The National Transportation Safety Board today determined that the probable cause of a large oil spill near a Potomac Electric Power Company (PEPCO) generating station in Chalk Point, Maryland, was a fracture in a wrinkle in the pipeline that was not discovered because data from an in-line inspection device was inaccurately interpreted by PEPCO's inspection contractor. Contributing to the magnitude of the fuel oil release, the Board found, were inadequate procedures for monitoring the flow of oil through the pipeline to ensure timely leak detection.
The Piney Point oil pipeline failed on the morning of April 7, 2000, near the PEPCO generating station in southeastern Prince George's County, Maryland, but the pipe fracture and oil spill were not discovered and addressed until the late afternoon. In the interim, over 140,000 gallons of fuel oil were released into the surrounding marsh, Swanson Creek and, subsequently, the Patuxent River. No injuries were caused by the accident; cost of the environmental response and clean-up operations totaled about $70 million.
The pipeline last had an in-line ultrasonic inspection in August 1997, under a periodic program designed to help ensure pipeline integrity. But because the data from that inspection indicating a possible wrinkle in the line was misinterpreted as a T-shaped pipe connection, PEPCO was not alerted to the need to further examine the pipeline at the location where it subsequently ruptured.
The rupture occurred at a wrinkle in a section of pipe that had been installed during construction of the pipeline in 1971-2. Longstanding regulations prohibit the use of pipe containing bends with wrinkles in new pipeline construction. However, pipe wrinkles that were not discovered during the construction phase or that formed sometime after installation are still found periodically in pipelines. The Board, noting that pipeline operators do not have nationally-recognized criteria for determining whether pipe containing wrinkles should be allowed to remain in service, recommended that the regulatory authority, the Research and Special Programs Administration (RSPA) of the U.S. Department of Transportation, establish such criteria based on engineering evaluations.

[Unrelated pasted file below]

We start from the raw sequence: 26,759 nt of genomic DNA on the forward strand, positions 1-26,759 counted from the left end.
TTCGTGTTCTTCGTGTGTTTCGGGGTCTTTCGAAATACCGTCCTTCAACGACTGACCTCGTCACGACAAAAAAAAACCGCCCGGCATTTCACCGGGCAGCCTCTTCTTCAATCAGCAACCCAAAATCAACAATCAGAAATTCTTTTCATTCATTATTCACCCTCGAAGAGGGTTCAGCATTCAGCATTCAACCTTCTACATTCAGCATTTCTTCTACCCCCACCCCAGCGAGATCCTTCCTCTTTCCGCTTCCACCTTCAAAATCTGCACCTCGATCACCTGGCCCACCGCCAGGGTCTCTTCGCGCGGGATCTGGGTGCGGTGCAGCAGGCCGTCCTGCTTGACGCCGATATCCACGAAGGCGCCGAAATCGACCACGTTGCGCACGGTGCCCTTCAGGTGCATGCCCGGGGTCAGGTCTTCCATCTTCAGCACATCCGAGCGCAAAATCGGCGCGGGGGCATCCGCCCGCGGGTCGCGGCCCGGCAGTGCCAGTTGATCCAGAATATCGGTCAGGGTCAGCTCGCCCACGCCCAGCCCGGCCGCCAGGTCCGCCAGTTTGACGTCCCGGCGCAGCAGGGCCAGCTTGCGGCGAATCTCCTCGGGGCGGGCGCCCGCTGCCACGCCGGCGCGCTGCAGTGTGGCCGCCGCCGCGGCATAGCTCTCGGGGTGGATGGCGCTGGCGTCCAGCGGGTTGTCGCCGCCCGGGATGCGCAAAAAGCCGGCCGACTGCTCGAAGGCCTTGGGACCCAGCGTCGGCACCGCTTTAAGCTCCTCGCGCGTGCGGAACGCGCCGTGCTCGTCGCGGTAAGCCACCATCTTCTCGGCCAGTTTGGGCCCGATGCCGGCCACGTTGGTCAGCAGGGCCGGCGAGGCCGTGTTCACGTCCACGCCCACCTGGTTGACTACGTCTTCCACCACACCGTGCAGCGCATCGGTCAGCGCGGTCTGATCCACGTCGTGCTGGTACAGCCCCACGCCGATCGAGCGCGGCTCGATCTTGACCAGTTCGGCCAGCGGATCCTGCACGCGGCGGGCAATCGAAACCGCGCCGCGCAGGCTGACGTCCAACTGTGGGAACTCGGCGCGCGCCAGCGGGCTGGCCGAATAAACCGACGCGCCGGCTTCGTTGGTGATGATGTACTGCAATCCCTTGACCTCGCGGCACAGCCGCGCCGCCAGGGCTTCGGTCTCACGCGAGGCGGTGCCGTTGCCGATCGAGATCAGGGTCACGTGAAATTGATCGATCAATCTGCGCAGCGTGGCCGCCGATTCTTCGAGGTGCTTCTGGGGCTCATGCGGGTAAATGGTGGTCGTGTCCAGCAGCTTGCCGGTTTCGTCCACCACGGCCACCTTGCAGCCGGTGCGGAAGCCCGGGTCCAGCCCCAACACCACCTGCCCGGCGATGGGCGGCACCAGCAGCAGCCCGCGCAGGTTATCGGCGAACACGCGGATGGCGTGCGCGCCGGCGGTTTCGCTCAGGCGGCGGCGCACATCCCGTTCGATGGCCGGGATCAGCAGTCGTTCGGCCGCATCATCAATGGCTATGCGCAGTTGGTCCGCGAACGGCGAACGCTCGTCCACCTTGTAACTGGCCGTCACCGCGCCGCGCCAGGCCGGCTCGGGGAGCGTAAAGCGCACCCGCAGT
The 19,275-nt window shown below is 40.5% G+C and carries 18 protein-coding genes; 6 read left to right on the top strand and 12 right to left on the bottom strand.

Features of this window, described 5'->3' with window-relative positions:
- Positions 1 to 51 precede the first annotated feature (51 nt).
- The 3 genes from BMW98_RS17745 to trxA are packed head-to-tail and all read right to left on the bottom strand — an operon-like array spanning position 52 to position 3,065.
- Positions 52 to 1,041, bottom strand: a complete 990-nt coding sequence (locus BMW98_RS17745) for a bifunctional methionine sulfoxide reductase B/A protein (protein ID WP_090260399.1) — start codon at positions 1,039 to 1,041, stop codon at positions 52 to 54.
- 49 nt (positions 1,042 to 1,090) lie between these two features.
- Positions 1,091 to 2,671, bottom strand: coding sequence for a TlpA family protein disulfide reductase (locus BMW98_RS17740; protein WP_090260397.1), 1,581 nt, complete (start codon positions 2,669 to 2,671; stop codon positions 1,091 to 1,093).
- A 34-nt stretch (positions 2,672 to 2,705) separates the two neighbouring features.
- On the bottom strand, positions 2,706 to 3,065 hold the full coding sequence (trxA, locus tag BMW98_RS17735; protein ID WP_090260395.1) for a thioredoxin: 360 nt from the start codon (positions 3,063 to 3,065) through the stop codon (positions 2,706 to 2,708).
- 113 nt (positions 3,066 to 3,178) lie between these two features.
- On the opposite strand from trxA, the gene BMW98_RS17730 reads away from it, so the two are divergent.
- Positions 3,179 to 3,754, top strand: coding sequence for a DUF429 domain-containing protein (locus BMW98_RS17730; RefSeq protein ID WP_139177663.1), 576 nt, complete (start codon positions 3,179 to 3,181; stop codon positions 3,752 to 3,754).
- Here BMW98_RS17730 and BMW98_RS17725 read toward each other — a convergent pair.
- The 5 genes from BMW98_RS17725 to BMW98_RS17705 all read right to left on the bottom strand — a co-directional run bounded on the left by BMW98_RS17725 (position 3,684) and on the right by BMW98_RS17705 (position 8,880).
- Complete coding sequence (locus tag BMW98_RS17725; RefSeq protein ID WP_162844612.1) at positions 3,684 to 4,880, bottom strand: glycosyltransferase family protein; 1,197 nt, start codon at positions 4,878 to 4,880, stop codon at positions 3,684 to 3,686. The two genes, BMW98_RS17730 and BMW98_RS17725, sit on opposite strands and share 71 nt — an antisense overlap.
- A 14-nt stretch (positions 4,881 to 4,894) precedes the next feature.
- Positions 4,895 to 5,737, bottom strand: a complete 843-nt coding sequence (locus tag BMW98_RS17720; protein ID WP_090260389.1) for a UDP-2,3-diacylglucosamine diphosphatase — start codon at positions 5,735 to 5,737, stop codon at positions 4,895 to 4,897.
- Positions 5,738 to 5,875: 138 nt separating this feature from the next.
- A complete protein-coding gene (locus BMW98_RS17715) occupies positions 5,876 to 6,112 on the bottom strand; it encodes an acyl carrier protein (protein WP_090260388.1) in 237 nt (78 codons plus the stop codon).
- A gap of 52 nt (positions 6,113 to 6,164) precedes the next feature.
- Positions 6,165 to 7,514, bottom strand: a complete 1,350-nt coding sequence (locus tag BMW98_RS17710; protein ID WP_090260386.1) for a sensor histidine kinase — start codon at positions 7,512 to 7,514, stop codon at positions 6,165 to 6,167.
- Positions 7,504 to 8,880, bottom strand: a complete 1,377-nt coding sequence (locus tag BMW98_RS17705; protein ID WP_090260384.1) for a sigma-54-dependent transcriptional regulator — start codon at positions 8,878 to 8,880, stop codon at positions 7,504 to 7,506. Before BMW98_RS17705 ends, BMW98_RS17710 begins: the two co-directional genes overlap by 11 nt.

The Board determined that the fuel leak might have been discovered much sooner if more systematic detection procedures had been followed. Subsequent to the accident, monitoring of the Piney Point pipeline has been improved and RSPA has issued a new regulation requiring operators to have a "means to detect" leaks. The NTSB supports these efforts and is encouraging RSPA to expedite the development of criteria for defining adequate leak detection measures and to consider increased system automation to ensure prompt leak detection.
The Board noted that PEPCO initially did not provide accurate information to public agencies about the volume of the oil released, which potentially could have hampered the ability to evaluate the threat and respond with sufficient personnel and equipment. The Board recommended that RSPA require pipeline operators to provide timely telephone updates to the authorities when new or significantly different information relating to the volume of the hazardous material spill is obtained.
The Board also made a recommendation to the Environmental Protection Agency to improve the incident command system used to manage the response to a hazardous material spill and the training of personnel that are involved.
A synopsis of the investigation report, including the findings, probable cause and safety recommendations, can be found on the Board's web site at www.ntsb.gov. The complete accident report will be available in about one month.